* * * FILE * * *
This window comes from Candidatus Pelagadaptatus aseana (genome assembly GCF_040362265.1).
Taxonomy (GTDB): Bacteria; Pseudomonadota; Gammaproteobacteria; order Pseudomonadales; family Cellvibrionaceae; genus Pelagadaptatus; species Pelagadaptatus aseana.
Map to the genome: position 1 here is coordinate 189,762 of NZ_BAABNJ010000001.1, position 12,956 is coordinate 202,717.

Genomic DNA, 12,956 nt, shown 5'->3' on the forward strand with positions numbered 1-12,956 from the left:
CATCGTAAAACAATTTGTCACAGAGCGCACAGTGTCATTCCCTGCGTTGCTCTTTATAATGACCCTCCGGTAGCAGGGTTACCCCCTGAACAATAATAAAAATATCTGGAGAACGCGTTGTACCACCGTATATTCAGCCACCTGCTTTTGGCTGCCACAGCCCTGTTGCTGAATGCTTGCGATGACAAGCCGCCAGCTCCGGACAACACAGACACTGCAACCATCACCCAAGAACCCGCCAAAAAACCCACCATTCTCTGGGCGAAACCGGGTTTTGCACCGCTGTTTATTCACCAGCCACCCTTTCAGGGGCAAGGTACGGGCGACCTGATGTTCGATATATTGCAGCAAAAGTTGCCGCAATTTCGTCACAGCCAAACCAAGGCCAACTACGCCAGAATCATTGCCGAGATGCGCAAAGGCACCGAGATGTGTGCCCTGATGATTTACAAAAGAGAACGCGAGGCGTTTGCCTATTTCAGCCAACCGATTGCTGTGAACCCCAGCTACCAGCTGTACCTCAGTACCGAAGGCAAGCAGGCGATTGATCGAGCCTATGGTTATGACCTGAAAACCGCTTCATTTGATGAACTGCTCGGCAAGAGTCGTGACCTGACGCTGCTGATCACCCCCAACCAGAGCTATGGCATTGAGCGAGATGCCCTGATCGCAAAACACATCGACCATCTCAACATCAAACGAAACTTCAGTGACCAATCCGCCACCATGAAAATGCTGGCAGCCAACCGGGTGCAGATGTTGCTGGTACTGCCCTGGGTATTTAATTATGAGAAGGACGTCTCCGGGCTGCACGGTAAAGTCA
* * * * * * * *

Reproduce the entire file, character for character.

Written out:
This window comes from Candidatus Pelagadaptatus aseana (genome assembly GCF_040362265.1).
Taxonomy (GTDB): Bacteria; Pseudomonadota; Gammaproteobacteria; order Pseudomonadales; family Cellvibrionaceae; genus Pelagadaptatus; species Pelagadaptatus aseana.
Map to the genome: position 1 here is coordinate 189,762 of NZ_BAABNJ010000001.1, position 12,956 is coordinate 202,717.

Genomic DNA, 12,956 nt, shown 5'->3' on the forward strand with positions numbered 1-12,956 from the left:
CATCGTAAAACAATTTGTCACAGAGCGCACAGTGTCATTCCCTGCGTTGCTCTTTATAATGACCCTCCGGTAGCAGGGTTACCCCCTGAACAATAATAAAAATATCTGGAGAACGCGTTGTACCACCGTATATTCAGCCACCTGCTTTTGGCTGCCACAGCCCTGTTGCTGAATGCTTGCGATGACAAGCCGCCAGCTCCGGACAACACAGACACTGCAACCATCACCCAAGAACCCGCCAAAAAACCCACCATTCTCTGGGCGAAACCGGGTTTTGCACCGCTGTTTATTCACCAGCCACCCTTTCAGGGGCAAGGTACGGGCGACCTGATGTTCGATATATTGCAGCAAAAGTTGCCGCAATTTCGTCACAGCCAAACCAAGGCCAACTACGCCAGAATCATTGCCGAGATGCGCAAAGGCACCGAGATGTGTGCCCTGATGATTTACAAAAGAGAACGCGAGGCGTTTGCCTATTTCAGCCAACCGATTGCTGTGAACCCCAGCTACCAGCTGTACCTCAGTACCGAAGGCAAGCAGGCGATTGATCGAGCCTATGGTTATGACCTGAAAACCGCTTCATTTGATGAACTGCTCGGCAAGAGTCGTGACCTGACGCTGCTGATCACCCCCAACCAGAGCTATGGCATTGAGCGAGATGCCCTGATCGCAAAACACATCGACCATCTCAACATCAAACGAAACTTCAGTGACCAATCCGCCACCATGAAAATGCTGGCAGCCAACCGGGTGCAGATGTTGCTGGTACTGCCCTGGGTATTTAATTATGAGAAGGACGTCTCCGGGCTGCACGGTAAAGTCA